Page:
Release Date: 25/10/10
Literally meaning pictures of the floating world , ukiyo-e refers to the famous Japanese woodblock print genre that originated in the 17th century and is practically synonymous with the Western world's visual characterization of Japan. Because they could be mass produced, ukiyo-e works were often used as designs for fans, New Year's greeting cards, single prints, and book illustrations, and traditionally they depicted city life, entertainment, beautiful women, kabuki actors, and landscapes. The influence of ukiyo-e in Europe and the USA, often referred to as Japonisme, can be seen in everything from impressionist painting to today's manga and anime illustration.Utagawa Hiroshige (1797-1858) was one of the last great artists in the ukiyo-e tradition. Though he captured a variety of subjects, his greatest talent was in creating landscapes of his native Edo (modern-day Tokyo) and his final masterpiece was a series known as 100 Famous Views of Edo (1856-1858). This resplendent complete reprint pairs each of the 120 large-scale illustrations with a description, allowing readers to plunge themselves into Hiroshige's beautifully vibrant landscapes.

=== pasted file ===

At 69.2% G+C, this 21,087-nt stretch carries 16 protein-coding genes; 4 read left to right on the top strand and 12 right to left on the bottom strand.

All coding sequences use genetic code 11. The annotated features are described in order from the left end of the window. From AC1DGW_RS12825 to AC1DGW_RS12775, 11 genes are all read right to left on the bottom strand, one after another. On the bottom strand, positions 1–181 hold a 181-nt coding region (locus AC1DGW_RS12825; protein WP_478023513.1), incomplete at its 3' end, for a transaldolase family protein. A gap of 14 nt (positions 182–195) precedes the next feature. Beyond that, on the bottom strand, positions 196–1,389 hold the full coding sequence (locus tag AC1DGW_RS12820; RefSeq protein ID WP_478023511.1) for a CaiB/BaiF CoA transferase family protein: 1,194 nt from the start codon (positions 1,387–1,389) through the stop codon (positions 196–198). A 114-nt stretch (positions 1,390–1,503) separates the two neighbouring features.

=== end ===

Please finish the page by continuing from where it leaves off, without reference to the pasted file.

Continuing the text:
Art work from the east has long since been coveted by western collectors and whilst some of the names aren’t that well known, there is one stands out from a great many. That of Hiroshige, a ukiyo-e artist born in 1797. Within this title is a whole set of beautiful artwork that has inspired artists such as Van Gogh as well as a large proportion of modern tattooist artists. This title is beautifully presented with a great selection of prints recreated from the original woodblocks held within the Ota Memorial Museum in Tokyo and backed with the authoritative voices of Lorenz Bichler as well as Melanie Trede who really brings the artwork to a modern audience.
All in a great title and one that will be treasured by any who have the chance to view this beautiful selection. I can guarantee that a great many pieces may well end up being tattooed in the near future which makes this a spellbinding coffee table title.